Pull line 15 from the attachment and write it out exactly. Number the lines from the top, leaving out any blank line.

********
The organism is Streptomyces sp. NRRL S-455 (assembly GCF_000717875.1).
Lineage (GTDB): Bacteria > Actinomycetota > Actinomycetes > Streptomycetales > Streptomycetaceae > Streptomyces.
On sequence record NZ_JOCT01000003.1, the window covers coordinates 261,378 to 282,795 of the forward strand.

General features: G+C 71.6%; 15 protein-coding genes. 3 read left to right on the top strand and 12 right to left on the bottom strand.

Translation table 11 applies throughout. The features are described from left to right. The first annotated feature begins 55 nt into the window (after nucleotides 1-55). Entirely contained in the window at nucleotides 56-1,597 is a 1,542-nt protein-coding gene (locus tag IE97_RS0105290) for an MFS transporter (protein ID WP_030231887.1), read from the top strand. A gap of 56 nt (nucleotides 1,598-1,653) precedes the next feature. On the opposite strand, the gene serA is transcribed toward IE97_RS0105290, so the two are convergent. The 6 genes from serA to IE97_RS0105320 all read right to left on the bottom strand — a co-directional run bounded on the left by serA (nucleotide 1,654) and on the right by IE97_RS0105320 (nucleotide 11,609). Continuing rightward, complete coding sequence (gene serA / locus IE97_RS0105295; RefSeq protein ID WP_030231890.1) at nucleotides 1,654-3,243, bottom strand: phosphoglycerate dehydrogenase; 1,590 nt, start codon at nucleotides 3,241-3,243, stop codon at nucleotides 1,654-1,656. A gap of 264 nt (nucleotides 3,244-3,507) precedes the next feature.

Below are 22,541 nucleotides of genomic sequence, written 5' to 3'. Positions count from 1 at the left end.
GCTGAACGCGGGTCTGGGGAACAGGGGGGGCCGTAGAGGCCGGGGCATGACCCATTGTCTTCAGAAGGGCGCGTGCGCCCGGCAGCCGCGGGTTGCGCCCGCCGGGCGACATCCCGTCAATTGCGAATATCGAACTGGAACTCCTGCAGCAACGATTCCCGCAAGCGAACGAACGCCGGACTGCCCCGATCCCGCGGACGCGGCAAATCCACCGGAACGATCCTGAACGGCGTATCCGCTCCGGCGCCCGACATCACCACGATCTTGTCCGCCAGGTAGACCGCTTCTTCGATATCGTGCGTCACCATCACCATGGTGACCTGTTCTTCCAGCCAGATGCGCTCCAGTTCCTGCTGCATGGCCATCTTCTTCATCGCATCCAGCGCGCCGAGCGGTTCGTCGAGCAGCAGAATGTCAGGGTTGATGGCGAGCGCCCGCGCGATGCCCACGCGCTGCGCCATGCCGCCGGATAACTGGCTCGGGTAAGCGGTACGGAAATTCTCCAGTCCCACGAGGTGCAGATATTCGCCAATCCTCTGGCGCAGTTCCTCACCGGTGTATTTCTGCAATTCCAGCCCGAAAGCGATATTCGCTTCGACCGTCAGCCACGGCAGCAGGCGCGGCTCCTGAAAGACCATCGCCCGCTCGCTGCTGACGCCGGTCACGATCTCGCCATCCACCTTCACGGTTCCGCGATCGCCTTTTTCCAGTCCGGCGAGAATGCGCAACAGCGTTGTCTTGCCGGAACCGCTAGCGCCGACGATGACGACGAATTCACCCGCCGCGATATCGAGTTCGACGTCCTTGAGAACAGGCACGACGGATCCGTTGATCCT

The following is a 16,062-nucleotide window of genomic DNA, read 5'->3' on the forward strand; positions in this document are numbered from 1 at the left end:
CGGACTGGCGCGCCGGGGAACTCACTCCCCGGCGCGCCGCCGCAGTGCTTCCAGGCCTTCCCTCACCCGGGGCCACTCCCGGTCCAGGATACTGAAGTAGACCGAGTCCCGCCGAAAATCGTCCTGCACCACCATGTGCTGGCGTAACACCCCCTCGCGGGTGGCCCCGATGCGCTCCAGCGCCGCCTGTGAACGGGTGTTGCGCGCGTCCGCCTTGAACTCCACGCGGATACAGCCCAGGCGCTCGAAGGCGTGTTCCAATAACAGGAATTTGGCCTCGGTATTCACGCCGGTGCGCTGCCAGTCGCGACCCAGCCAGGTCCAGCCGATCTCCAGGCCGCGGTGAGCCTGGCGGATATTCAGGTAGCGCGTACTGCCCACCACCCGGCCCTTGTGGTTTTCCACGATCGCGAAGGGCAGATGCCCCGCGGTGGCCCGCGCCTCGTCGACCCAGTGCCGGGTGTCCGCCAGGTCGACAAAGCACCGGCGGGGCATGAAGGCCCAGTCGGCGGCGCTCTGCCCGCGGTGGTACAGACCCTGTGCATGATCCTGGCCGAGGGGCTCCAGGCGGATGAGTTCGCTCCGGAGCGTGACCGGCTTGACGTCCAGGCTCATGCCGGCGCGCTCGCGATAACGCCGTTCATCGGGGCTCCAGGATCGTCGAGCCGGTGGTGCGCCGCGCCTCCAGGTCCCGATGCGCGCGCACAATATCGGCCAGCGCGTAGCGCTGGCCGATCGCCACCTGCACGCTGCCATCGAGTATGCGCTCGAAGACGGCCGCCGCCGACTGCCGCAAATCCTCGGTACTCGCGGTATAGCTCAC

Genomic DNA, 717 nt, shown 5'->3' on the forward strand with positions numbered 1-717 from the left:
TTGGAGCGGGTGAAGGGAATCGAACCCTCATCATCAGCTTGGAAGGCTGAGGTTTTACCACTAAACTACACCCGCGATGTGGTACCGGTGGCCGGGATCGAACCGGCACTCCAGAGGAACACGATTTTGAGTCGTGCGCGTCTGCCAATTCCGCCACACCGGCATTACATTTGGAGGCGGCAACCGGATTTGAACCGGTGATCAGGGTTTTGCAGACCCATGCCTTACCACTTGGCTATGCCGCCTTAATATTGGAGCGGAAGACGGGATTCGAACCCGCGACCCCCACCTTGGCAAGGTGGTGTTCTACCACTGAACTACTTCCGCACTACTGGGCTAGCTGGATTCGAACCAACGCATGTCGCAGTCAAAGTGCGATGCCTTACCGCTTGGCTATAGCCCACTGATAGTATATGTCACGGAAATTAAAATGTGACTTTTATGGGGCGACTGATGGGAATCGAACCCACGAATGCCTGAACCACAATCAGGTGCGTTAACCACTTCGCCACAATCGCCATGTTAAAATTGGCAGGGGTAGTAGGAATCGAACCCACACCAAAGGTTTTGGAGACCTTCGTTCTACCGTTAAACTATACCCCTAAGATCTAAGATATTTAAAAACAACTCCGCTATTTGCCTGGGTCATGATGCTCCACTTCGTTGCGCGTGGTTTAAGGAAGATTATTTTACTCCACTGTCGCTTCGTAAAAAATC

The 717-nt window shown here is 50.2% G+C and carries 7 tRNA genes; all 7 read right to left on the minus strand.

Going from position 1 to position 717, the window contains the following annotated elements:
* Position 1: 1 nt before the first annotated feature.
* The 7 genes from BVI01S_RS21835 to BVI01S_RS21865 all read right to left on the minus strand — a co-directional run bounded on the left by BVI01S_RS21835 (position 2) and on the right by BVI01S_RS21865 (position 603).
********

* The 7 genes from BVI01S_RS21835 to BVI01S_RS21865 all read right to left on the minus strand — a co-directional run bounded on the left by BVI01S_RS21835 (position 2) and on the right by BVI01S_RS21865 (position 603).